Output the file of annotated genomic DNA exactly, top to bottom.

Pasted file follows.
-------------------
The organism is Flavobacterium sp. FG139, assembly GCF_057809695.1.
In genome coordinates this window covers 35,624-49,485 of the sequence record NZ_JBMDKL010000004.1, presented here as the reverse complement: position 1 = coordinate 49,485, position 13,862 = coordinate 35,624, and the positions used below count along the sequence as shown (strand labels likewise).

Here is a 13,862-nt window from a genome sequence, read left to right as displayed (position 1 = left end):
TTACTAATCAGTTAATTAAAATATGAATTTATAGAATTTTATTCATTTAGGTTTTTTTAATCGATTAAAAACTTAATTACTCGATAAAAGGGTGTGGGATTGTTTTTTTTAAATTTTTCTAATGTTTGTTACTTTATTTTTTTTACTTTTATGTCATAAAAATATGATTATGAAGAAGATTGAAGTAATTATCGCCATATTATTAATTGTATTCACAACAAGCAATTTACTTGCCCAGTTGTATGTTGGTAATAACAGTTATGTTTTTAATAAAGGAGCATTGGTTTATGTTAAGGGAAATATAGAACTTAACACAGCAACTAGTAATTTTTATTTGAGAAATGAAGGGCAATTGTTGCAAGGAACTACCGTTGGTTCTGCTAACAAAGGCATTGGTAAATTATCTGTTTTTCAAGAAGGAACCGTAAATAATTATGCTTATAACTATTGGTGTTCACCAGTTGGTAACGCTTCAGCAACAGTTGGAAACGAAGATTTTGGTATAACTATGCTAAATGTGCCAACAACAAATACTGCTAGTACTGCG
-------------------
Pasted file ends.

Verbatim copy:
The organism is Flavobacterium sp. FG139, assembly GCF_057809695.1.
In genome coordinates this window covers 35,624-49,485 of the sequence record NZ_JBMDKL010000004.1, presented here as the reverse complement: position 1 = coordinate 49,485, position 13,862 = coordinate 35,624, and the positions used below count along the sequence as shown (strand labels likewise).

Here is a 13,862-nt window from a genome sequence, read left to right as displayed (position 1 = left end):
TTACTAATCAGTTAATTAAAATATGAATTTATAGAATTTTATTCATTTAGGTTTTTTTAATCGATTAAAAACTTAATTACTCGATAAAAGGGTGTGGGATTGTTTTTTTTAAATTTTTCTAATGTTTGTTACTTTATTTTTTTTACTTTTATGTCATAAAAATATGATTATGAAGAAGATTGAAGTAATTATCGCCATATTATTAATTGTATTCACAACAAGCAATTTACTTGCCCAGTTGTATGTTGGTAATAACAGTTATGTTTTTAATAAAGGAGCATTGGTTTATGTTAAGGGAAATATAGAACTTAACACAGCAACTAGTAATTTTTATTTGAGAAATGAAGGGCAATTGTTGCAAGGAACTACCGTTGGTTCTGCTAACAAAGGCATTGGTAAATTATCTGTTTTTCAAGAAGGAACCGTAAATAATTATGCTTATAACTATTGGTGTTCACCAGTTGGTAACGCTTCAGCAACAGTTGGAAACGAAGATTTTGGTATAACTATGCTAAATGTGCCAACAACAAATACTGCTAGTACTGCG